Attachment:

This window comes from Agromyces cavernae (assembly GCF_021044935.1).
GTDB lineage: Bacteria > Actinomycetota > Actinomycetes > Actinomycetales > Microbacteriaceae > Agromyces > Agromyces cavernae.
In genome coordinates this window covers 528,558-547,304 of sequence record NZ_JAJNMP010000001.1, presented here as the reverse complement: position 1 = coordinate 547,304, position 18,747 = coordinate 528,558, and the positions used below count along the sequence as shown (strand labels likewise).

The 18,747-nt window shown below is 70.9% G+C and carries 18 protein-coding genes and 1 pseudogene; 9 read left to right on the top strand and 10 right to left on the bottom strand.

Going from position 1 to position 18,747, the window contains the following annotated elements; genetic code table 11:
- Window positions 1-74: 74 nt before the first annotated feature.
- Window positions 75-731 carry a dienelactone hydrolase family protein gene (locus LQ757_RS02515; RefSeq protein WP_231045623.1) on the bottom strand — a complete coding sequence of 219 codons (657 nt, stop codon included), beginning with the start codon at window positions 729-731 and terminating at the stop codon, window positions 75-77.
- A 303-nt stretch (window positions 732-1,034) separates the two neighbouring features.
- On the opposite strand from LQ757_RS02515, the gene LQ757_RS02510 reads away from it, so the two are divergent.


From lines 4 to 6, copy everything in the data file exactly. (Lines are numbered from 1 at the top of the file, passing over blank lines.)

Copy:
The 18,747-nt window shown below is 70.9% G+C and carries 18 protein-coding genes and 1 pseudogene; 9 read left to right on the top strand and 10 right to left on the bottom strand.

Going from position 1 to position 18,747, the window contains the following annotated elements; genetic code table 11:
- Window positions 1-74: 74 nt before the first annotated feature.